Previous reports have contended that Washington officials and intelligence agencies knew, or should have known, before Sept. 11 that Muslim radicals were planning a major attack on the United States.
According to the report of a congressional inquiry released in December 2002, U.S. intelligence knew as early as 1994 that terrorists were considering hijacking airplanes and flying them into populous places in the United States. Muslim fundamentalists had already tried to bring down the World Trade Center with a car bomb in 1993. The 1998 bombings of the U.S. embassies in Africa, which killed hundreds and wounded thousands, were more proof that Osama bin Laden and al Qaeda were looking for big targets.
By summer 2001, however, U.S. intelligence agencies still had not coordinated their anti-terrorism efforts, and that failure led to numerous missed opportunities. For example, future hijackers Khalid al-Mihdhar and Nawaf al-Hazmi -- who were being monitored by the CIA for their connection to al Qaeda -- lived in San Diego (al-Hazmi was listed in the phone book) while they planned their roles in the attacks. The FBI didn't know about the CIA's efforts, so even though an FBI informant was in contact with al-Mihdhar and al-Hazmi in San Diego, the FBI didn't pursue the two hijackers more aggressively, according to the congressional inquiry.
The 9/11 commission used that inquiry as the basis for its own investigation. By trying to sort out blame, the commission is stepping into a political minefield. Every statement by commissioners -- including Kean's public comments that the Sept. 11, 2001, attacks were "preventable" -- is being used by Democrats as evidence that "Bush knew."
It's been reported (by Time magazine and Gerald Posner in his recent book "Why America Slept") and confirmed by the White House that, on Aug. 6, 2001, the CIA briefed Bush at his Texas ranch on the possibility that al Qaeda might try to hijack airplanes in the United States. How much of a tip-off was that? How much would that information have popped out amid the hundreds of other matters Bush was responsible for? On May 16, 2002, Condoleezza Rice said, "I don't think anybody could have predicted that they would try to use an airplane as a missile, a hijacked airplane as a missile."
Bush's critics want the 9/11 commission (the membership of which is evenly divided between Democrats and Republicans) to highlight the administration's purported misstatements and inconsistencies. Recently, Democratic presidential candidate Wesley Clark insisted that "the full truth" will reveal that Bush "did not do everything he could have done to protect the United States of America before 9/11." That remains to be seen.
The president's detractors have been skeptical of his actions from the moment Congress created the commission on Nov. 27, 2002. Under terms of the mandate, Bush appointed the commission's chair while Congress named the nine other commissioners. Bush at first chose as chairman Henry Kissinger, Richard Nixon's former national security adviser and secretary of state. Within weeks, Kissinger resigned because of demands that he disclose the clients of his international consulting firm. Bush then appointed Kean, also a Republican. Kean has demonstrated his independence, complaining about the panel's access to White House material. The commission has threatened to subpoena the documents.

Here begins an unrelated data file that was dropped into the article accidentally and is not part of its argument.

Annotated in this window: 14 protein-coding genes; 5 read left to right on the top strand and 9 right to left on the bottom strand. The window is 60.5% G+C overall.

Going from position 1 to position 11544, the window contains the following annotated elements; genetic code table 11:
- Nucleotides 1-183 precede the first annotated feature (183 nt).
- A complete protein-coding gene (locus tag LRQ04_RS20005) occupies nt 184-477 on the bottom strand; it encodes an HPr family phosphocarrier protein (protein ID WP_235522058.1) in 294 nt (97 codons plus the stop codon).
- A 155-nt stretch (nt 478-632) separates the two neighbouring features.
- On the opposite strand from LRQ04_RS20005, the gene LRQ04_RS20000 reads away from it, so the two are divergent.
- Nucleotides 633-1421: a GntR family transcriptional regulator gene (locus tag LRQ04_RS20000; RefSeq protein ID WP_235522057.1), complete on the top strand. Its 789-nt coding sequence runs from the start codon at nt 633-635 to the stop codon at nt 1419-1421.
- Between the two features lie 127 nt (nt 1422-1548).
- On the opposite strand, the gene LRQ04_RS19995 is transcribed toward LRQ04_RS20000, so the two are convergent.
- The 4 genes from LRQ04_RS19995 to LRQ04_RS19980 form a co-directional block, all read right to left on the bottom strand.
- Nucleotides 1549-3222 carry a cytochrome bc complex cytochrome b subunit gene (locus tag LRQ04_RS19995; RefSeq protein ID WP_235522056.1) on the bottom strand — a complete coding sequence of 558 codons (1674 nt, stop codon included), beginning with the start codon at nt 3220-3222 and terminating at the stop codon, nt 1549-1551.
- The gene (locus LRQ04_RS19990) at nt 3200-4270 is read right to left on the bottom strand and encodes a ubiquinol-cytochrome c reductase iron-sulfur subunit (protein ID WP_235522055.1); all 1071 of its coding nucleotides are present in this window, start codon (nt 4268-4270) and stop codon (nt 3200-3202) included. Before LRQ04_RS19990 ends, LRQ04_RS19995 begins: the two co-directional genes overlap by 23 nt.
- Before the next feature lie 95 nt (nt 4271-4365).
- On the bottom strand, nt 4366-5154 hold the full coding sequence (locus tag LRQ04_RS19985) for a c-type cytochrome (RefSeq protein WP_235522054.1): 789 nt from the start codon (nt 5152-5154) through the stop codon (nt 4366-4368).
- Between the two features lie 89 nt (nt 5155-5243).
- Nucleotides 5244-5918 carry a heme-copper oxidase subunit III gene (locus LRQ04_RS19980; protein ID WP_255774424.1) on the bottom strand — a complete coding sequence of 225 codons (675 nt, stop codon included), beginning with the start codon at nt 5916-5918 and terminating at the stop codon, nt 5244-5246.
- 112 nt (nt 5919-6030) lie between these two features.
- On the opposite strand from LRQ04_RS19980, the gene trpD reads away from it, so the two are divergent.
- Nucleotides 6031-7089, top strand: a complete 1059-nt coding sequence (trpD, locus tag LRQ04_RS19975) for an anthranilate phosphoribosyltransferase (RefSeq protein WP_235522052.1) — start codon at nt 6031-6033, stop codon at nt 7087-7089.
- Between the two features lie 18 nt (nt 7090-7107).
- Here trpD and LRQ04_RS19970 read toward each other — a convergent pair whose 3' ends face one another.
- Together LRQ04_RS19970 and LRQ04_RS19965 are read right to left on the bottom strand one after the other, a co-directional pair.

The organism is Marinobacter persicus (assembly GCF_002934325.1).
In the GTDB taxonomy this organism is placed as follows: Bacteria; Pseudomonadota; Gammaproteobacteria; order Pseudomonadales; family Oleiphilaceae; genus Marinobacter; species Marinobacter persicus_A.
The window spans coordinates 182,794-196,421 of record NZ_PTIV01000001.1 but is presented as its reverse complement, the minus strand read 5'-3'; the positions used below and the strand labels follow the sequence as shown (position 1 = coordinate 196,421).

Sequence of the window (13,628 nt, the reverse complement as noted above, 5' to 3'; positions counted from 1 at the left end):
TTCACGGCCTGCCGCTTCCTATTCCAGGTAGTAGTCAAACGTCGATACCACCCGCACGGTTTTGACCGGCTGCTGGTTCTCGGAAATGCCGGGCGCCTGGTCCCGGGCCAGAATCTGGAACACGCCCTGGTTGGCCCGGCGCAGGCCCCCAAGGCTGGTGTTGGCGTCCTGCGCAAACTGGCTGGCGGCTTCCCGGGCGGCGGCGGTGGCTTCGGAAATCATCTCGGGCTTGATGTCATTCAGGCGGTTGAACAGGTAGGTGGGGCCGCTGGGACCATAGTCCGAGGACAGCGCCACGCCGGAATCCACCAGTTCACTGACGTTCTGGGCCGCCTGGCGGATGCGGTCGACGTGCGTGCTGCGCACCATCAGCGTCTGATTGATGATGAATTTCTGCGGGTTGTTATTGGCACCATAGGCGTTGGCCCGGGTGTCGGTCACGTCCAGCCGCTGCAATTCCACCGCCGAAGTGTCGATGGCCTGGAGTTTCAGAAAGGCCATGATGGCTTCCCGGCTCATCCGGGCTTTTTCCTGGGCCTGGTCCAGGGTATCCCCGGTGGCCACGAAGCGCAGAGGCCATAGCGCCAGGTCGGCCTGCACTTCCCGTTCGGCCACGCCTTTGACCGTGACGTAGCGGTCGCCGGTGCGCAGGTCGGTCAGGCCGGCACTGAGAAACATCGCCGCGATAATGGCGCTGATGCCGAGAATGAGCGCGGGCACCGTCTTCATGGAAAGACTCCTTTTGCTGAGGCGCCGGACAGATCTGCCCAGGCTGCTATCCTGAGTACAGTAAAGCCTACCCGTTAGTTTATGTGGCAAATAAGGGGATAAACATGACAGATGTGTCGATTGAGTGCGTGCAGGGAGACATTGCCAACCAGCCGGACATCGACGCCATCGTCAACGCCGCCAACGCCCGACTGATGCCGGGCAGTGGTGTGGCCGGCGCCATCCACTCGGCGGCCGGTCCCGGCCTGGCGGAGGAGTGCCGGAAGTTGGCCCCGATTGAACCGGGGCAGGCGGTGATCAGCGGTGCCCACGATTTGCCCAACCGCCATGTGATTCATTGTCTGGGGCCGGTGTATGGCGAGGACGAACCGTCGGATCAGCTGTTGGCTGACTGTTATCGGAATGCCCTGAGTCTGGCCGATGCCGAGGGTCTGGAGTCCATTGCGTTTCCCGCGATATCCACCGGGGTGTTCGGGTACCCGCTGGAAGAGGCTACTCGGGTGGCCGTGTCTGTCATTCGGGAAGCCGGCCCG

Rohan Gunaratna, a terrorism expert who is the author of "Inside Al Qaeda, " spoke to the commission at a public hearing nine months ago. He says people shouldn't look at the commission as a panacea -- that no matter what it concludes on what went wrong and how the United States can prevent future attacks, al Qaeda and other terrorist groups will probably find another way to attack this country. Gunaratna's concerns mirror those of FBI Director Robert Mueller, who said last month that terrorists would "quite probably" hit again within U.S. borders.
"The United States shouldn't wait (for the recommendations of) the commission's report, but should move now -- otherwise valuable time will be lost," says Gunaratna, who is head of terrorism research at the Institute of Defense and Strategic Studies in Singapore. "America is today facing a severe threat -- a threat that will not diminish. All indications are that it's increasing. In time, groups (of terrorists) will conduct even more bold and daring strikes."
The commission's deadline could be extended by Congress to late summer or even after the November election. The report is certain to be politicized.
"Everyone's going to put their own stamp on it," Hart said. "To the degree that it's critical of Clinton, the Bush people will point their finger at Clinton. To the degree that it's critical of Bush, the Clinton people will point their finger at Bush. This (may be) an unresolved issue. Let's compare it to Pearl Harbor. Sixty years later, books are still being written about what Franklin Roosevelt knew, what did the Navy know, what did the security services know. And you still have conspiracies, (including one) that Roosevelt knew but didn't take action because he wanted to get us into World War II. That's why the Kean commission is so important. They have a chance to lay the factual foundation that will reduce -- but not eliminate -- controversies over the facts."
Although finding the truth can't bring back Louis Mariani, his widow said it would help her come to terms with his violent death and the deaths of 3,000 other people on Sept. 11. Mariani said she's been through hell in the past 2 1/2 years.
Breitweiser, 32, said commission chairman Kean has already done her a service by admitting publicly that the attacks were preventable.
"To hear that my husband didn't necessarily have to die does not come as a surprise to me," she said. "What comes as a surprise is that, finally, someone in an official capacity is acknowledging that. We've never had anyone come close to that."